At the mention of milking in Ireland, the mind automatically goes to cows.

Naturally so, as cows really are the only show in town when it comes to dairy in this country (barring a handful of farmers milking sheep and goats).

However, in Greece, that’s certainly not the case. When it comes to dairy, it’s far more common to milk sheep.

The country’s well-known dairy products such as feta cheese and Greek yoghurt are made from sheep’s milk, or a mixture of that and goats’ milk.

Over 41,000 farmers are involved in milking sheep, compared with over 15,000 farmers milking goats and just 2,500 dairy cow farms.

In terms of production, sheep milk is responsible for 42.3% of the country’s total milk production, while cows’ milk accounts for 39.7%.

The Irish Farmers Journal paid a visit to one such sheep dairy farm as part of a series of Greek farm tours organised by DG Agriculture, the wing of the European Commission responsible for policies on agriculture, rural development and CAP.

Native sheep

Located at the foot of Mount Olympus, Michalis Avdanas and his wife Catherina Kelliga own and run Avdanas’ Dairy Farm. Michalis is currently finishing an agricultural science degree, while Catherina is a vet.

The farm is in Elassóna, an area in Greece known for sheep. It is in the Thessaly region, the most productive agricultural part of Greece, owing to its central plain.

Michalis Avdanas and Catherina Kelliga. \ © European Union 2024, Cornelia Smet

Michalis and Catherina milk 300 Chios ewes, a native Greek breed from the island of the same name. They run 10 rams with the flock.

They farm 8ha of owned land plus 11ha of leased ground, on which they primarily grow fodder for the sheep, with a minimal amount of grazing taking place.

The flock is kept indoors, going outside to graze for approximately 30 minutes each day from mid-March to June, Michalis explains.

“When they go out, their state of mind changes, they don’t have to eat that much. The mere fact that they go out for a walk, leads them to produce more milk. They will eat exactly what they have to and the quantity that they have to, inside,” he says.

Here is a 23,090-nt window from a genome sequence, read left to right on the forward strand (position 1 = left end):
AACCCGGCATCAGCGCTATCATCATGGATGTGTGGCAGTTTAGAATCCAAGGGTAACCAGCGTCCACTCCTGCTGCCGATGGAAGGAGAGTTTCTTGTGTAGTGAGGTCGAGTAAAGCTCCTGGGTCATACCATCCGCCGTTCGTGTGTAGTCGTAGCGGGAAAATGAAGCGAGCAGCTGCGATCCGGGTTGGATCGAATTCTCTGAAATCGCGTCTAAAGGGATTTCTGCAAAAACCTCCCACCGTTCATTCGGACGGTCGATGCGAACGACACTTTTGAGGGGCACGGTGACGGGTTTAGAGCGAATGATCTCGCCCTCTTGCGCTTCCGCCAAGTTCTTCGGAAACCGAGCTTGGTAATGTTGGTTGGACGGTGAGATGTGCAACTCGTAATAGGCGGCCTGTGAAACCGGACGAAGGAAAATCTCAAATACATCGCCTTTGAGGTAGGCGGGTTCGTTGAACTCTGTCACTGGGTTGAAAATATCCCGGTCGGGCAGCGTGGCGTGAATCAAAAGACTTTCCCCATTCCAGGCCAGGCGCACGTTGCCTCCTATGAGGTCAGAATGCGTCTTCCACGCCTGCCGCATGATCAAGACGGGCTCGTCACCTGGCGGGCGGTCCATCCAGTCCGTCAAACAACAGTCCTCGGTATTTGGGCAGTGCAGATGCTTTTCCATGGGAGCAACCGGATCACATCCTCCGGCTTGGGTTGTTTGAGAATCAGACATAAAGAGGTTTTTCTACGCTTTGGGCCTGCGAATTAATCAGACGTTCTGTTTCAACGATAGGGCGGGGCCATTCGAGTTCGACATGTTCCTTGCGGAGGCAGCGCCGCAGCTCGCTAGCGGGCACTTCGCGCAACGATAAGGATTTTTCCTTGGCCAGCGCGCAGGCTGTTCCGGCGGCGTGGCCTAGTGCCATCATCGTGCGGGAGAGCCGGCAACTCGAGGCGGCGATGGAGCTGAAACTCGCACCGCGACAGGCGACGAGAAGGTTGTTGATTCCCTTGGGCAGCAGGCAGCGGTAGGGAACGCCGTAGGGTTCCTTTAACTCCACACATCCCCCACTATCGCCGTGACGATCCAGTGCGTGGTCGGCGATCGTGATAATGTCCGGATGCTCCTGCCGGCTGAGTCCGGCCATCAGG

The dairy enterprise was started by Michalis’ father, Ioannis, in 2012. He begun by milking 40 ewes and expanded the flock to 80.

When Ioannis passed away in 2016, Michalis took over the farm. He continued to expand the flock with a focus on genetics that would increase milk yield.

In 2021, they moved to the shed that currently houses the flock, which Michalis built himself.

Michalis Avdanas. \ © European Union 2024, Cornelia Smet

There are no loans or debt on the farm, something he is very proud of.

“I built the farm on my own. Most likely there are better farms than mine, of course. But this establishment you see here has not a single euro of a loan to pay-off.”

However, they have faced his fair share of challenges.

“After five months in the new premises there was a very strong burst of wind that took the entire roof off,” Michalis explains.

“Half the farm was hundreds of metres away, so it was completely destroyed. I had to start rebuilding everything from scratch.

“This disaster meant some €25,000 of a loss. I started with a loss and that’s why I had to try to catch up. Now that I am back in profitable business, I can do many more things with the farm,” he says.

Catherina Kelliga with their newborn baby. \ © European Union 2024, Cornelia Smet


The farm is organic. They grow their own fodder, which is a mix of corn, alfalfa, silage and soya. This, Michalis says, was a driving factor in the decision to convert to organic.

“I wanted to differentiate myself compared to what others do. I was able to produce my own fodder, which was organic itself, why not use it?” Michalis explains.

Avdanas' Dairy Farm milks 300 Chois ewes, a native Greek breed. \ © European Union 2024, Cornelia Smet

The flock is milked year-round, but with the ewes on a rotation system. The ewes are divided into three groups, those that are high-yielding, low-yielding and dried off.

The high-yielding group eats 4.7kg of fodder/day and the low-yielding group eats 3.8kg

A ewe in the flock will spend approximately 220 days/year in milk. They operate a system whereby when a ewe’s milk goes below 1.5l/day, she goes to the ram.

The ewes on the Avdanas’ farm produce on average 460l/per year. In 2023, the flock produced a total of 76t of organic milk.


While Michalis built the shed himself, he added that they were more than happy to spend money on the milking parlour, as this is where the money is made.

The flock is milked in a herringbone DeLaval parlour, with 24 stalls on one side and 12 milk lines.

At present, they only milk on one side of the parlour.

In the future, with further expansion of the flock, the other side of the parlour will be developed and utilised.

The prolificacy rate of the flock is 1.7 lambs/year. \ © European Union 2024, Cornelia Smet

The parlour has the capacity to milk approximately 180 sheep to the hour at present.

The sheep are milked three times daily; at 5am, 1pm and 8pm. A couple from Albania work on the farm alongside Michalis and Catherina. They supply milk on an annual contract basis to a processing company called La Farm.